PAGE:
It’s always interesting to hear how other early childhood educators make the most of children’s curiosity to teach science concepts. Guest blogger Maggie Posey is a mom to a curious two year old and preschool teacher to eight eager learners. She blogs about both athttp://www.mamasuerte.blogspot.com. In this guest post she writes about how her preschool students’ interest in a caterpillar led to a month-long investigation.
Welcome Maggie! ~~~~~~~~~~~~~~~~~~~~~~~~~~~~~~~~~~~~~~~~~~~~~~~~~
I am not much of a bug person. In fact, creepy crawly things are just that to me—creepy. However, in October when one of my students asked if we could care for a caterpillar she found on the way to school, I decided to put my hesitation aside and explore her interest. Caterpillars quickly became an interest of all the children in my class, as they gathered around the new class “pet’, reaching for it and wanting to hold it.
At first, I strongly encouraged my students, eight almost four-year-olds, NOT to touch the caterpillar. I remembered hearing somewhere that they could be poisonous or stick your skin like cacti. Searching online I found the Discover Life website with pages for identifying caterpillars (note that not all caterpillars are listed on the site). As I checked boxes detailing specific information about it like hairy body, brown hair, found in Virginia, the website narrowed the results until I was able to easily pick out an image of our caterpillar. After identifying our caterpillar as a Woolly Bear Caterpillar and eagerly researching this breed, I realized that it was harmless. Searching online, I found The Secret Life of the Woolly Bear Caterpillar by Laurence Pringle (2014). This book became the main resource for our adventures with Woolly Bear. Using the information we learned in that book, my children designed a plan for a habitat using paper, cotton balls (to represent rocks), leaves, stickers, markers, and pretty much any other art materials they thought was necessary. Using the plans they made, we built the real habitat: a plastic container without a lid with rocks, dirt, sticks, and green leaves. I found the “What Do Caterpillars Eat” website to be a helpful guide, along with our book, in determining what to feed Woolly Bear. The Peterson First Guide to Caterpillars of North America is another good resource. Daily, the kids found green leaves for Woolly Bear at the playground or on their walks to school, adding their collections to the container. We also made three dimensional models of Woolly Bear, as we called it, observing the creature with magnifying glasses in and out of its habitat for inspiration.
As winter crept up on us, we noticed a lack of green foliage outside. Cabbage, lettuce, and plantains replaced leaves on Woolly Bear’s menu. Cue a tangent lesson on changing seasons! From Pringle’s book, we knew that Woolly Bear Caterpillars usually hibernate, but our Woolly Bear kept moving around! We wondered what would happen to Woolly Bear. Could it somehow hibernate inside our room? Should we release it? What would happen if Woolly Bear didn’t hibernate? Could it still mature to a moth? I asked Peggy Ashbrook for some guidance, and she became known as the “expert” in our class. [Note from Peggy: I am not an expert but I was able to suggest some resources!] Having an expert was helpful. When my students asked me a question I didn’t know the answer to, they would suggest that I ask the “expert” or use other “resources” like our book or the Internet. After considering our options, and voting on our preferences, the kids decided to place the habitat in a small fridge in our room. Over Christmas break, Woolly Bear remained in the fridge. When we got back to school, we noticed that it had moved, not settling down under the rocks as we expected. It did not hibernate.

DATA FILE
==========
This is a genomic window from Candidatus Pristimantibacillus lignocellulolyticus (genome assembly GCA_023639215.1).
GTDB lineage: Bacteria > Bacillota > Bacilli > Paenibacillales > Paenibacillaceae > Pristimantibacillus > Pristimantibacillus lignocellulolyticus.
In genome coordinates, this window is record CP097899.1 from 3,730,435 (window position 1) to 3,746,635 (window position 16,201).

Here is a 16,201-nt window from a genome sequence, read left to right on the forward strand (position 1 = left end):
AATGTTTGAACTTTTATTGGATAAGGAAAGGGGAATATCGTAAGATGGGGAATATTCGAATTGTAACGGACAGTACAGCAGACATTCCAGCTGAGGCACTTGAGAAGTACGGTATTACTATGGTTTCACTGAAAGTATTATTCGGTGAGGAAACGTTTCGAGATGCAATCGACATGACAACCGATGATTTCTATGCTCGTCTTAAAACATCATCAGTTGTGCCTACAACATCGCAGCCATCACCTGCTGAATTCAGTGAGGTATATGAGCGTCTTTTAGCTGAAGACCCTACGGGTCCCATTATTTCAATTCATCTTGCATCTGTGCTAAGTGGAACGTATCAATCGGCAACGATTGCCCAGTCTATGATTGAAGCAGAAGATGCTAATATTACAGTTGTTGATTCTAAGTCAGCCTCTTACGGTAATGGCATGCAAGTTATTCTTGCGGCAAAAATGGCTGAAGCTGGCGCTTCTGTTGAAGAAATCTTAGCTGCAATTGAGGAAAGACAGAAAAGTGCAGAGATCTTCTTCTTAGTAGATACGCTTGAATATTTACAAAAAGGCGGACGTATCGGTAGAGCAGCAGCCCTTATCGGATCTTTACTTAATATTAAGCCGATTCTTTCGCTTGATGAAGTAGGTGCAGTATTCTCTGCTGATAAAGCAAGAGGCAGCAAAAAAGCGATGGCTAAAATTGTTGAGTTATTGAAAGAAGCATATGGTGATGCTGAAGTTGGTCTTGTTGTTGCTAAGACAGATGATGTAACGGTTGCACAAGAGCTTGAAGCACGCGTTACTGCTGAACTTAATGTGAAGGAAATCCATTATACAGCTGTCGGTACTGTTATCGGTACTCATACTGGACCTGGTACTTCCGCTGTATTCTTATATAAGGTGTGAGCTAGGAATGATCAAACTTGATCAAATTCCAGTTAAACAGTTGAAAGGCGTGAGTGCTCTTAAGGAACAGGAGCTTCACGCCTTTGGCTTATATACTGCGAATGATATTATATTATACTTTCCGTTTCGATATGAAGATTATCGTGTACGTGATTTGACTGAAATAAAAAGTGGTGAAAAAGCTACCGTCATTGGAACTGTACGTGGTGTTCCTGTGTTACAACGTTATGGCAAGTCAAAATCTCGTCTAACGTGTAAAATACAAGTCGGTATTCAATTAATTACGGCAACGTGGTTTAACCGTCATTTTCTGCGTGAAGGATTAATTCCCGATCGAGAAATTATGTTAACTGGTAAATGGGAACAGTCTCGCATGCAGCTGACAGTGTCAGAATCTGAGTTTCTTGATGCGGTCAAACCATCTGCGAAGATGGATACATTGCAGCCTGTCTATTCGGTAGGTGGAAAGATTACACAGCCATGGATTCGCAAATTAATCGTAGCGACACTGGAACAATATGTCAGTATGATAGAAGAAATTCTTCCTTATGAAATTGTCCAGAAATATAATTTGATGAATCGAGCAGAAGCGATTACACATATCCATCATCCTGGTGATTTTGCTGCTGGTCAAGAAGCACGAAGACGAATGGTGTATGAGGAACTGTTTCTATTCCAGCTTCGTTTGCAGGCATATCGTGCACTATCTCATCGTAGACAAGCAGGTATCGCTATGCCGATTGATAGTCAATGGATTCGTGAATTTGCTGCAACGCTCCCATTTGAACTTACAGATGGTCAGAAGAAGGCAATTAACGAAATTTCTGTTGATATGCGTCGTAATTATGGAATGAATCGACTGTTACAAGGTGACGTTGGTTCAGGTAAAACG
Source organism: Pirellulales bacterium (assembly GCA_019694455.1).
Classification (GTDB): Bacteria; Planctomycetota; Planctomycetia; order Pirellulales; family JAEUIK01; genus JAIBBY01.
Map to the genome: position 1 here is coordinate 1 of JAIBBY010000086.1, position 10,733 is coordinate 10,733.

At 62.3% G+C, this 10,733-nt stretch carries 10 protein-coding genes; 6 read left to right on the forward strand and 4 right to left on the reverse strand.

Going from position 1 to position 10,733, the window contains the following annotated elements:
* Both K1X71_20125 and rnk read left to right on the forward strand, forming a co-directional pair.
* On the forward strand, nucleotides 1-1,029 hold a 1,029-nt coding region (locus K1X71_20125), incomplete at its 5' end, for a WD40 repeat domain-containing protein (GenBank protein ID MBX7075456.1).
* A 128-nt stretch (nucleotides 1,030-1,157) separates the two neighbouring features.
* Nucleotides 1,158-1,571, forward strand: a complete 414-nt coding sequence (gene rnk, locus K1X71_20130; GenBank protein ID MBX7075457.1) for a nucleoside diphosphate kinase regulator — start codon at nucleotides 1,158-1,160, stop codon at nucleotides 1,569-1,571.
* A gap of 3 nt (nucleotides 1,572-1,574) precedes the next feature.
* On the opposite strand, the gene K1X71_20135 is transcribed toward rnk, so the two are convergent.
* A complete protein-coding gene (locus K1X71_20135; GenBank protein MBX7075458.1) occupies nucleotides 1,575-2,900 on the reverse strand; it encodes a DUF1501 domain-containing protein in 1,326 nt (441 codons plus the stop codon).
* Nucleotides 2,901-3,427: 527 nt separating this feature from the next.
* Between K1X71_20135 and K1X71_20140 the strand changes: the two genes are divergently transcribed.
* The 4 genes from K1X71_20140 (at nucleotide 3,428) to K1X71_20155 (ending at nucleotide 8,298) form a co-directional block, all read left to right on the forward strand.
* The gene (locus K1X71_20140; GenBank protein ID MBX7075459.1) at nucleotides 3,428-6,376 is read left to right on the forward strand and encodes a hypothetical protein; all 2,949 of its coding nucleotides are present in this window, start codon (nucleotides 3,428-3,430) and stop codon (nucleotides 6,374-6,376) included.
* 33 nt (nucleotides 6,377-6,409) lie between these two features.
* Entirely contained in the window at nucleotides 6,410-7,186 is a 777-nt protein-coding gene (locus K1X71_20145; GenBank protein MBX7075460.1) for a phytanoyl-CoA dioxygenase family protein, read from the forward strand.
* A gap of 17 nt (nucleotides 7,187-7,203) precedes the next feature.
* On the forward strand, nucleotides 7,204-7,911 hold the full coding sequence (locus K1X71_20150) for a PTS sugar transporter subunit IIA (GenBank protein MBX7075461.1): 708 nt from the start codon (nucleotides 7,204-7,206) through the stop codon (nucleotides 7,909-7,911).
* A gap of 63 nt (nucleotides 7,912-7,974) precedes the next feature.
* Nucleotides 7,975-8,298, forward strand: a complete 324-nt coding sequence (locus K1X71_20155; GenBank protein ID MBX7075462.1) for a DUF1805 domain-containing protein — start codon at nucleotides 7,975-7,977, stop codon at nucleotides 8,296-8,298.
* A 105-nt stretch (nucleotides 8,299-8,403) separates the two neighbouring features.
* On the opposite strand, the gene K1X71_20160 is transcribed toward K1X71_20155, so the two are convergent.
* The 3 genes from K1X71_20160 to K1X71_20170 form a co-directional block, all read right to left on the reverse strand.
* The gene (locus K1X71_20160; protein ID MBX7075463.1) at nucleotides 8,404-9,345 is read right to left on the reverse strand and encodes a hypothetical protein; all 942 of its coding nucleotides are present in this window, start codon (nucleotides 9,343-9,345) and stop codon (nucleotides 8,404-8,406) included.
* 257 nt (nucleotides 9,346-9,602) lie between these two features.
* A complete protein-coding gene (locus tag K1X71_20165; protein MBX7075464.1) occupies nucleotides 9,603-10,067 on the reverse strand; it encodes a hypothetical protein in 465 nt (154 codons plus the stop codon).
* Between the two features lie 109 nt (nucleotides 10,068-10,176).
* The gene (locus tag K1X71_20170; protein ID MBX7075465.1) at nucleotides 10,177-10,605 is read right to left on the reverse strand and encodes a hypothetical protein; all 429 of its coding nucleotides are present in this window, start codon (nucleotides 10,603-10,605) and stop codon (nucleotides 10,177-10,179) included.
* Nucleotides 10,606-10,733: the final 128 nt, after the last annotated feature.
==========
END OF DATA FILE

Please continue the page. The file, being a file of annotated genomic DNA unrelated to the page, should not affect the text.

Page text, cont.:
One day when we arrived at school, we couldn’t find Woolly Bear anywhere. We searched and searched. Finally, we noticed a hairy, brown cocoon on the bottom of a leaf. We were so excited! The students again made three-dimensional models of Woolly Bear, this time in the cocoon stage. In anticipation of its metamorphosis, we made a new habitat using laundry hampers with ample space for a moth to fly around. We waited and waited and waited.
Twelve days later, we noticed a tiny hole at one end of the cocoon. Searching around our makeshift terrarium, we found our Isabella Tiger Moth! The students shared fresh fruit from their lunches for the moth to drink the juice, observed its behavior, made new 3D models of this life stage, and wondered what would happen next. In preparation for what I knew was coming quickly (Woolly Bear’s death), I talked a lot to my students about how moths only live for a short time. Three days later, we found Woolly Bear face up, wings spread. Although our Isabella Tiger moth had died, the kids were thrilled to learn that our caterpillar was a girl; she had laid eggs! In the corner of our habitat there were about fifty eggs, almost too tiny to pick up, but perfect for viewing under a microscope. Through research, we learned the eggs were sterile; two of these moths are needed to make new woolly bears.
As our journey came to an end, we made models of the eggs and added all of our models to life cycle mobiles. We disassembled our habitats and discussed all we had learned. From new vocabulary and knowledge of life cycles to different types of habitats and the process of scientific inquiry, following my student’s interest led to deep, multifaceted learning, and it expanded my comfort zone!